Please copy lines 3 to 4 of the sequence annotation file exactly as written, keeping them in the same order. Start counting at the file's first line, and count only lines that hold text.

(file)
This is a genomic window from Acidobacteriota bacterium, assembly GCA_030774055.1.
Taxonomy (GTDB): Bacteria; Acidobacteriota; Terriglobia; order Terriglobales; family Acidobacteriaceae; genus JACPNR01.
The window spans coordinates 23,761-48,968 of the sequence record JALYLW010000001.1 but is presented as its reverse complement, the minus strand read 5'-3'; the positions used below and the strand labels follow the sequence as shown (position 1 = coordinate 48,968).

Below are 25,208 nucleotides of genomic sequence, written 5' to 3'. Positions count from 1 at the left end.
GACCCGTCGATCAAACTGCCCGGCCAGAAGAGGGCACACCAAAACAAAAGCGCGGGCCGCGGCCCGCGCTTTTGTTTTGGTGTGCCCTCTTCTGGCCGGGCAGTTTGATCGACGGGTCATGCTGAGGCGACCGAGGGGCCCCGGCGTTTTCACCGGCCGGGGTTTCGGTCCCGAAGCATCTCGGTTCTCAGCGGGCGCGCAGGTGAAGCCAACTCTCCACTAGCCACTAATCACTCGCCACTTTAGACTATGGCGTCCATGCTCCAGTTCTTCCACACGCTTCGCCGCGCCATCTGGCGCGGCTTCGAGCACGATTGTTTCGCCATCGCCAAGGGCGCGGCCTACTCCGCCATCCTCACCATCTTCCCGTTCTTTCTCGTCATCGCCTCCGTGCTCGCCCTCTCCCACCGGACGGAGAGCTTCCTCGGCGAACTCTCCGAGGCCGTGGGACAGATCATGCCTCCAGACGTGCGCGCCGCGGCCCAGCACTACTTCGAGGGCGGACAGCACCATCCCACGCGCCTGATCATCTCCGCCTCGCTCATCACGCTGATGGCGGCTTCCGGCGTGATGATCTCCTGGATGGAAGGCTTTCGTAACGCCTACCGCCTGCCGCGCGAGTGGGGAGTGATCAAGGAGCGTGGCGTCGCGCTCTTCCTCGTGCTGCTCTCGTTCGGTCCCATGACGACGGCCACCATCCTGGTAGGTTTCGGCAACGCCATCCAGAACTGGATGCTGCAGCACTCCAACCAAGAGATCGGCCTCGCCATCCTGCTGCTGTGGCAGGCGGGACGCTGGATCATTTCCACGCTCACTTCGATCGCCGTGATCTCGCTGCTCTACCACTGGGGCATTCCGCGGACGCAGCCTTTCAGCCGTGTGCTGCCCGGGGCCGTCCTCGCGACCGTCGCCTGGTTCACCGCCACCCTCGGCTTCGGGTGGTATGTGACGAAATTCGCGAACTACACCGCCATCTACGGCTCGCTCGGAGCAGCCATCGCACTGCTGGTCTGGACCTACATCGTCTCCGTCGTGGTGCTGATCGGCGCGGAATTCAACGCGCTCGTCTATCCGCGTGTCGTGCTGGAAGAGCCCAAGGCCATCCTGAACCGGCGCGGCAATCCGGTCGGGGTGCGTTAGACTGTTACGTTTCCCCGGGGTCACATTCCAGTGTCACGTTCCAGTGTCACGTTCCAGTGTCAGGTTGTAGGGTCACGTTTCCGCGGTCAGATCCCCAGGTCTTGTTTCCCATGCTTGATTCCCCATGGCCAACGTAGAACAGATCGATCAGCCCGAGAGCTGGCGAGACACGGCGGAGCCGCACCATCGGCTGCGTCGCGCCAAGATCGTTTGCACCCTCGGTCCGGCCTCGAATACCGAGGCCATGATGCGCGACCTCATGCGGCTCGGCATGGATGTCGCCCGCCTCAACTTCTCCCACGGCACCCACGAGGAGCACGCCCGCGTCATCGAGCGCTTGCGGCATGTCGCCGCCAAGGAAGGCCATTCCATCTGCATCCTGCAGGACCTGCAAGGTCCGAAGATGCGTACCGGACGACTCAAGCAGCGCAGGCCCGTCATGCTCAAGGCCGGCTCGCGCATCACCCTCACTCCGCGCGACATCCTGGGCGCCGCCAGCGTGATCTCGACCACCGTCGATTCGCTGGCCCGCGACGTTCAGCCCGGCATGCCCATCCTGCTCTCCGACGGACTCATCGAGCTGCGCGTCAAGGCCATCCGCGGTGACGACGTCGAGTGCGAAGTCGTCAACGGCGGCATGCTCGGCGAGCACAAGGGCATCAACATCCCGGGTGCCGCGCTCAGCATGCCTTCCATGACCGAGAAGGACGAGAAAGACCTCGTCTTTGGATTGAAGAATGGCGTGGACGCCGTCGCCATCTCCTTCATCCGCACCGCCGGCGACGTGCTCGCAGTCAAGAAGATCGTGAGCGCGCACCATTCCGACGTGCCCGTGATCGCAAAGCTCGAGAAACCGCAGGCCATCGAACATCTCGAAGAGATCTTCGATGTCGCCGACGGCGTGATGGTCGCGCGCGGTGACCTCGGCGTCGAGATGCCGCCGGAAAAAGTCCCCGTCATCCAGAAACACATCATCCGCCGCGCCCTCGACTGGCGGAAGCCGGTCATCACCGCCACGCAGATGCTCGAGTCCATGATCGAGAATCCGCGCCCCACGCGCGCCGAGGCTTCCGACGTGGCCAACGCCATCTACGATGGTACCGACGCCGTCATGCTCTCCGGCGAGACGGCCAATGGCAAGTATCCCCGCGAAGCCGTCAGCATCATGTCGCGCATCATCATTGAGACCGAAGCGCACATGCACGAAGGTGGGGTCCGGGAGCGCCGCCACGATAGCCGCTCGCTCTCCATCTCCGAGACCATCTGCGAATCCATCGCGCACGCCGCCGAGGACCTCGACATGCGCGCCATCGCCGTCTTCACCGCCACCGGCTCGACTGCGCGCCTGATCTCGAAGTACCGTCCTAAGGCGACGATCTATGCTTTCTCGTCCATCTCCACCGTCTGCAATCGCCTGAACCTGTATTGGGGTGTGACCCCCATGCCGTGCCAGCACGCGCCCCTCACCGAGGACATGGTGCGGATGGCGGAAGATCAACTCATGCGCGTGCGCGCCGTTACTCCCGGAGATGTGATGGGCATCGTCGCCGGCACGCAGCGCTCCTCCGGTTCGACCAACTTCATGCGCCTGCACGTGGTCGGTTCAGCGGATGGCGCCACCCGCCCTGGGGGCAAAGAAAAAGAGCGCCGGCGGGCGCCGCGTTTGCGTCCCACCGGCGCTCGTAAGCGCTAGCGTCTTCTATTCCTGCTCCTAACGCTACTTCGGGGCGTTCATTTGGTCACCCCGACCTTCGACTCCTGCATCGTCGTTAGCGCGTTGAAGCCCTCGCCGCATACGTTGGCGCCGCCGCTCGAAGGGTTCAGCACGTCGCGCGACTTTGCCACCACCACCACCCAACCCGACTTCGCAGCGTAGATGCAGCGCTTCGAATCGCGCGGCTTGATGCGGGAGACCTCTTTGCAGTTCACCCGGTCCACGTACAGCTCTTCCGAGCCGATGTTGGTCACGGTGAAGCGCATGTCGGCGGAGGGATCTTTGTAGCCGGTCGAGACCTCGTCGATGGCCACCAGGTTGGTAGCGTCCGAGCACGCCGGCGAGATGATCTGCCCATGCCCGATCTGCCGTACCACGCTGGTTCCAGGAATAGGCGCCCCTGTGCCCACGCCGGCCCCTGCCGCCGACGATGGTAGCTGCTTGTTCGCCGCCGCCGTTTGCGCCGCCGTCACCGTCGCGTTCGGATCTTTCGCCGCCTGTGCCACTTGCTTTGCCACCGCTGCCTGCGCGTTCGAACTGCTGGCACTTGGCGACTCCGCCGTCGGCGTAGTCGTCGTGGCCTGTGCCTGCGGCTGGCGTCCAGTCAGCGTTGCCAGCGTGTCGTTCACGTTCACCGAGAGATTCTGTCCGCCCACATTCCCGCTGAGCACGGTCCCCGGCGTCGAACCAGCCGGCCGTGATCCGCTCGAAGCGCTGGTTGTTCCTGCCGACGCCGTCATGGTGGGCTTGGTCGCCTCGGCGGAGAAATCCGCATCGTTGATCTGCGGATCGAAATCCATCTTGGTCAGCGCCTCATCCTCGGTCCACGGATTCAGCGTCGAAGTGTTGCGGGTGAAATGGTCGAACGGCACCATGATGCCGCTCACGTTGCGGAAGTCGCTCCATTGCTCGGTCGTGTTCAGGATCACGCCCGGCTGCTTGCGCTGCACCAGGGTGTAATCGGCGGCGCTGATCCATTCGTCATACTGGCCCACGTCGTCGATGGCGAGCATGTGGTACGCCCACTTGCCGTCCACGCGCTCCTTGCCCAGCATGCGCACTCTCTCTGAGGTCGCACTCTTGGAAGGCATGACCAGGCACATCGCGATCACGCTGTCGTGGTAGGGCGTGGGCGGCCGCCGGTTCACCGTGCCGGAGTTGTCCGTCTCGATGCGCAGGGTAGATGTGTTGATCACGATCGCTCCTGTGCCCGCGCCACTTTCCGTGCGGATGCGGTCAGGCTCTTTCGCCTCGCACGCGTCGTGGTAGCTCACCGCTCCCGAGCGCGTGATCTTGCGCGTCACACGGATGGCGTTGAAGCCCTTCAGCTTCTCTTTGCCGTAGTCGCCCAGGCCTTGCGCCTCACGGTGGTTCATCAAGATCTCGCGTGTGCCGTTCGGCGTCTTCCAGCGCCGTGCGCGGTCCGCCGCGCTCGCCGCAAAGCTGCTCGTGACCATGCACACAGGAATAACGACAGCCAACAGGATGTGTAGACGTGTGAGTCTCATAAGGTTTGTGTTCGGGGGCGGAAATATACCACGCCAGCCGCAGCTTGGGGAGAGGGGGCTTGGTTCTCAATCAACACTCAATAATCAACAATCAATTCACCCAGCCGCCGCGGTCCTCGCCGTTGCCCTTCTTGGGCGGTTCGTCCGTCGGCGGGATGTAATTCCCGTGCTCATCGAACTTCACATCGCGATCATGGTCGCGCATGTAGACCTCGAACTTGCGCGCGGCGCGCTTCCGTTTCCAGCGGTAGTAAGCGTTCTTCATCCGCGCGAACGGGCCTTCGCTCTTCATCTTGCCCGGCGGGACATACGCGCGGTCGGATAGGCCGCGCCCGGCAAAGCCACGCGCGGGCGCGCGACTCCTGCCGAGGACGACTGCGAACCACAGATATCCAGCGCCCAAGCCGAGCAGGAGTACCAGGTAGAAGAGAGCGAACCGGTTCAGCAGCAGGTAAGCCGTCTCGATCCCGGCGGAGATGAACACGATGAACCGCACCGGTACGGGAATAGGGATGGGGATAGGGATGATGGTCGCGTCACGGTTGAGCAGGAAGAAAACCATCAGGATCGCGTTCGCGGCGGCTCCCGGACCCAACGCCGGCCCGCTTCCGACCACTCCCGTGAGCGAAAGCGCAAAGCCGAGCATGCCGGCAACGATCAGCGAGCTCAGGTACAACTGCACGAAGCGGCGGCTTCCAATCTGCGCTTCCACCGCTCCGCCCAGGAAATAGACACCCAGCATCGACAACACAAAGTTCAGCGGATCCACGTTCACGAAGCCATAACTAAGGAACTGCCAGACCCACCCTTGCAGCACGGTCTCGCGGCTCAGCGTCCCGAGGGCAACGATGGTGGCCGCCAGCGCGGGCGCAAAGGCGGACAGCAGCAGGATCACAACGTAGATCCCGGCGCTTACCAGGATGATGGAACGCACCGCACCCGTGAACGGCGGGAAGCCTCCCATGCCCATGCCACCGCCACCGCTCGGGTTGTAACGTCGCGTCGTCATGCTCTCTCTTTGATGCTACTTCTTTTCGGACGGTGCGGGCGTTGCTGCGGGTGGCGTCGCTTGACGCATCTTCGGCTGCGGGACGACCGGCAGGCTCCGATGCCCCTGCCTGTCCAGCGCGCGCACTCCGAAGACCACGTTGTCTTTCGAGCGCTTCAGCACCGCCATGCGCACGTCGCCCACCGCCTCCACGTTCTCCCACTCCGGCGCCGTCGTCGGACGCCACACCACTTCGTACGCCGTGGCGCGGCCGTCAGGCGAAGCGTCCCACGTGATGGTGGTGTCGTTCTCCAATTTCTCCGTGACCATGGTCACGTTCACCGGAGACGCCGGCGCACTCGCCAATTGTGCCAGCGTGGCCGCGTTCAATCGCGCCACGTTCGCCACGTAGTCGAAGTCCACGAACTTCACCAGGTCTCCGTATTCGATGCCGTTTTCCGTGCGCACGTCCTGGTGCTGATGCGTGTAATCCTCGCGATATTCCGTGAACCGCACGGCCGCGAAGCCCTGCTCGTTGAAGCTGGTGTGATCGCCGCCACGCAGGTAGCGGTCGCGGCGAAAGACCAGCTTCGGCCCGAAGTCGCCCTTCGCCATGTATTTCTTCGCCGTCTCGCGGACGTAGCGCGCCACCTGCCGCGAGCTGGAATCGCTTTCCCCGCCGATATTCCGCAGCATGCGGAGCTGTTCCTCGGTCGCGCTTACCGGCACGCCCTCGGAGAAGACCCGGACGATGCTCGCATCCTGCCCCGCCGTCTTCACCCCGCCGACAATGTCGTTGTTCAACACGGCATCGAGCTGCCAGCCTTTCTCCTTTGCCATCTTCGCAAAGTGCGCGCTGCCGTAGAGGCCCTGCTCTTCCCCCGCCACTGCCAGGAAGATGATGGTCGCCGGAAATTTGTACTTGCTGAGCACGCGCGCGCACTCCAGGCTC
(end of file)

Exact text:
The window spans coordinates 23,761-48,968 of the sequence record JALYLW010000001.1 but is presented as its reverse complement, the minus strand read 5'-3'; the positions used below and the strand labels follow the sequence as shown (position 1 = coordinate 48,968).

Below are 25,208 nucleotides of genomic sequence, written 5' to 3'. Positions count from 1 at the left end.